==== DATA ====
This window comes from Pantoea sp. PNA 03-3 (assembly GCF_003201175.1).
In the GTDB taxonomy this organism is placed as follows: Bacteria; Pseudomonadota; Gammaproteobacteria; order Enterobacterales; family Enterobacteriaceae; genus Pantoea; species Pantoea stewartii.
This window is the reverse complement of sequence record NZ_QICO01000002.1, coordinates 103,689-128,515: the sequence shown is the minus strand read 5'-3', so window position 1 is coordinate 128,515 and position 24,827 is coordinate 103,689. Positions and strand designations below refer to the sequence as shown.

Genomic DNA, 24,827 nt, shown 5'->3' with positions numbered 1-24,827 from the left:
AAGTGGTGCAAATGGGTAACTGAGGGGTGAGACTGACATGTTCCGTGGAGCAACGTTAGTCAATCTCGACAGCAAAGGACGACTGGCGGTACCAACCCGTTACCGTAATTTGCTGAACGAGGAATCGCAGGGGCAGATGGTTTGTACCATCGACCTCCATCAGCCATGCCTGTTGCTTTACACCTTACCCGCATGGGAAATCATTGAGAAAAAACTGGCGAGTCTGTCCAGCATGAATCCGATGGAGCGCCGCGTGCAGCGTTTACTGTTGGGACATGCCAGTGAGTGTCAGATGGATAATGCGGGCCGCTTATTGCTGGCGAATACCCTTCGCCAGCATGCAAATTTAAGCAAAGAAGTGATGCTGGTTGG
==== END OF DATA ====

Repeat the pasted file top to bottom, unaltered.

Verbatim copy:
This window comes from Pantoea sp. PNA 03-3 (assembly GCF_003201175.1).
In the GTDB taxonomy this organism is placed as follows: Bacteria; Pseudomonadota; Gammaproteobacteria; order Enterobacterales; family Enterobacteriaceae; genus Pantoea; species Pantoea stewartii.
This window is the reverse complement of sequence record NZ_QICO01000002.1, coordinates 103,689-128,515: the sequence shown is the minus strand read 5'-3', so window position 1 is coordinate 128,515 and position 24,827 is coordinate 103,689. Positions and strand designations below refer to the sequence as shown.

Genomic DNA, 24,827 nt, shown 5'->3' with positions numbered 1-24,827 from the left:
AAGTGGTGCAAATGGGTAACTGAGGGGTGAGACTGACATGTTCCGTGGAGCAACGTTAGTCAATCTCGACAGCAAAGGACGACTGGCGGTACCAACCCGTTACCGTAATTTGCTGAACGAGGAATCGCAGGGGCAGATGGTTTGTACCATCGACCTCCATCAGCCATGCCTGTTGCTTTACACCTTACCCGCATGGGAAATCATTGAGAAAAAACTGGCGAGTCTGTCCAGCATGAATCCGATGGAGCGCCGCGTGCAGCGTTTACTGTTGGGACATGCCAGTGAGTGTCAGATGGATAATGCGGGCCGCTTATTGCTGGCGAATACCCTTCGCCAGCATGCAAATTTAAGCAAAGAAGTGATGCTGGTTGG